ELA.W.7.1b

Common core State Standards

  • ELA: 

    English Language Arts

  • W: 

    Writing

  • 7: 

    7th Grade

  • 1b: 

    Write arguments to support claims with clear reasons and relevant evidence.

    a. Introduce claim(s), acknowledge alternate or opposing claims, and organize the reasons and evidence logically.

    b. Support claim(s) with logical reasoning and relevant evidence, using accurate, credible sources and demonstrating an understanding of the topic or text.

    c. Use words, phrases, and clauses to create cohesion and clarify the relationships among claim(s), reasons, and evidence.

    d. Establish and maintain a formal style.

    e. Provide a concluding statement or section that follows from and supports the argument presented.

Download Common Core State Standards (PDF 1.2 MB)

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ELA.RST.7.3

Common core State Standards

  • ELA:  English Language Arts
  • RST:  Reading Standards for Literacy in Science and Technical Subjects 6-\x80\x9312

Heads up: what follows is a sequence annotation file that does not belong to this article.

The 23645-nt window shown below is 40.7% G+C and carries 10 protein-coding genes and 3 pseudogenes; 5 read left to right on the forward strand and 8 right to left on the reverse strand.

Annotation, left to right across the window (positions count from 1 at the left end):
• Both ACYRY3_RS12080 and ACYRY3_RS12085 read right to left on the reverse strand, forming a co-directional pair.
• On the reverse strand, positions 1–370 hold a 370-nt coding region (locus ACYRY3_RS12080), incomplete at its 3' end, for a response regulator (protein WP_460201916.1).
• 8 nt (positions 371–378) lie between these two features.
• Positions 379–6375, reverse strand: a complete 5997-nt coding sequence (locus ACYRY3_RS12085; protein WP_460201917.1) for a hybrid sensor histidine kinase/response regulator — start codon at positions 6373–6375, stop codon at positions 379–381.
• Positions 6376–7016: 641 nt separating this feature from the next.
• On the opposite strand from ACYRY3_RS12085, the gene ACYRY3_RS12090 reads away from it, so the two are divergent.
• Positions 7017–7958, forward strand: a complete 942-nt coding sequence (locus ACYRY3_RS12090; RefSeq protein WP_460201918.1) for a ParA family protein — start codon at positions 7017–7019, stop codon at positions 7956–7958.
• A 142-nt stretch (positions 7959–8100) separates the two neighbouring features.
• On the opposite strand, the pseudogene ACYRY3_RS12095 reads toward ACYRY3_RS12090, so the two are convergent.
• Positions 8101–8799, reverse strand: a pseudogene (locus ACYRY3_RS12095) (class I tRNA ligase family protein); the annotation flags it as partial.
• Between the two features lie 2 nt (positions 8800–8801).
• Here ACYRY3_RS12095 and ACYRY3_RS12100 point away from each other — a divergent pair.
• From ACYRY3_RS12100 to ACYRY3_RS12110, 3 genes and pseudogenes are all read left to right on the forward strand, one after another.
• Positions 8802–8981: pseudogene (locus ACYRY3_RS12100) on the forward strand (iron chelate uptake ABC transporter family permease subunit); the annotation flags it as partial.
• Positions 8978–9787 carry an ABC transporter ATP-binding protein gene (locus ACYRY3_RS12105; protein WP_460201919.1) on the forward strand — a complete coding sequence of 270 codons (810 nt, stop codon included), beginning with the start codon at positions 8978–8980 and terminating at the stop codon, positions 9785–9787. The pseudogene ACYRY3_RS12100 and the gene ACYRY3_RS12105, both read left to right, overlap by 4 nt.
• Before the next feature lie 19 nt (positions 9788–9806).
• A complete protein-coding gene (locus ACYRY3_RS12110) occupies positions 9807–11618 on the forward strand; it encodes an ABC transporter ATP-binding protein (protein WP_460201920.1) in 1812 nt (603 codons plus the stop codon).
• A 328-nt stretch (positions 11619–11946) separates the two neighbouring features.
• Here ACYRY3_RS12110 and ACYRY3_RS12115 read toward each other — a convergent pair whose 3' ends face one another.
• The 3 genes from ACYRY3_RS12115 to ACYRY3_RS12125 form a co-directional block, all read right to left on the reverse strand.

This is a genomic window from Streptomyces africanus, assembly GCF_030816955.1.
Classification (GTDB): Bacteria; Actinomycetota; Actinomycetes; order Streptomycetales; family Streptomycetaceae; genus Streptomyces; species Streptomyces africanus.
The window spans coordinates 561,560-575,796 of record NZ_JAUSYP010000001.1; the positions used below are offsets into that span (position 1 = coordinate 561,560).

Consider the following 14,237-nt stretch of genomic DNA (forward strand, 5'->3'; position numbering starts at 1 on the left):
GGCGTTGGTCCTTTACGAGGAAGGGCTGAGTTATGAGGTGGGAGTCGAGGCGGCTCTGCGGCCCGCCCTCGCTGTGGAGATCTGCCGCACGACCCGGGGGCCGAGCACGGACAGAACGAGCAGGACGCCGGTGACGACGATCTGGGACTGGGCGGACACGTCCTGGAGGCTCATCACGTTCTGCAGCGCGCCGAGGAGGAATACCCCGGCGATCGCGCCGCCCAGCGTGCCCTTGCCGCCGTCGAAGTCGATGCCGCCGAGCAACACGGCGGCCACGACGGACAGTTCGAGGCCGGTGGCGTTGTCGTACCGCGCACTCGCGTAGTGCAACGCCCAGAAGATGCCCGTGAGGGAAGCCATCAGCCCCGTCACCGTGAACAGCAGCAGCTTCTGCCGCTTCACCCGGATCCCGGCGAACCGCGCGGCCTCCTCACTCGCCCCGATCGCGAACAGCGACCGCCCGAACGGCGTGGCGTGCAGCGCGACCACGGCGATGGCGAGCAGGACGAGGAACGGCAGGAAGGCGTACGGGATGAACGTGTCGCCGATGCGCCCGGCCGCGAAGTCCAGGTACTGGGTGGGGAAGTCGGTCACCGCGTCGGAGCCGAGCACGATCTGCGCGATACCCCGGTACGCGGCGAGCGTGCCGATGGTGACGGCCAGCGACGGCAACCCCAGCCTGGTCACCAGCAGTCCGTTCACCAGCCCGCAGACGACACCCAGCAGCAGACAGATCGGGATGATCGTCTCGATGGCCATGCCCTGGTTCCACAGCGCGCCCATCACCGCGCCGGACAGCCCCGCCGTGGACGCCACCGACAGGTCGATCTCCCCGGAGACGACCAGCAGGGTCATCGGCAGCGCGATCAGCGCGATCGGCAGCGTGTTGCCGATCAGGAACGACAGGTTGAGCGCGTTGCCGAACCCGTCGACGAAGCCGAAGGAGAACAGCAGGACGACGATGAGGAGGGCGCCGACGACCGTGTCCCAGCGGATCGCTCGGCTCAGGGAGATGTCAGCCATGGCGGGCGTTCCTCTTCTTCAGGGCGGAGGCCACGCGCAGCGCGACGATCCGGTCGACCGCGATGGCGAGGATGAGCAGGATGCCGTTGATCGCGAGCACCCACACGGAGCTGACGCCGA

• 7:  7th Grade
  • 3:  Follow precisely a multistep procedure when
    carrying out experiments, taking measurements,
    or performing technical tasks.

Download Common Core State Standards (PDF 1.2 MB)

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ELA.RST.7.7

Common core State Standards

  • ELA:  English Language Arts
  • RST:  Reading Standards for Literacy in Science and Technical Subjects 6-\x80\x9312
  • 7:  7th Grade
  • 7:  Integrate quantitative or technical information
    expressed in words in a text with a version of that
    information expressed visually (e.g., in a flowchart,
    diagram, model, graph, or table).

Download Common Core State Standards (PDF 1.2 MB)

Making Sense of Density
Lesson Objective: Students perform a lab to explain why density = mass/volume
Grade 7 / Science / Lab Work
ELA.W.7.1b | ELA.RST.7.3 | ELA.RST.7.7

Thought starters

  1. How does the use of technology enhance student understanding?
  2. What strategies are used to check for individual understanding throughout the lab?
  3. What might be overlooked if Mr. Treadgold did not ask probing questions as each group completed the activity?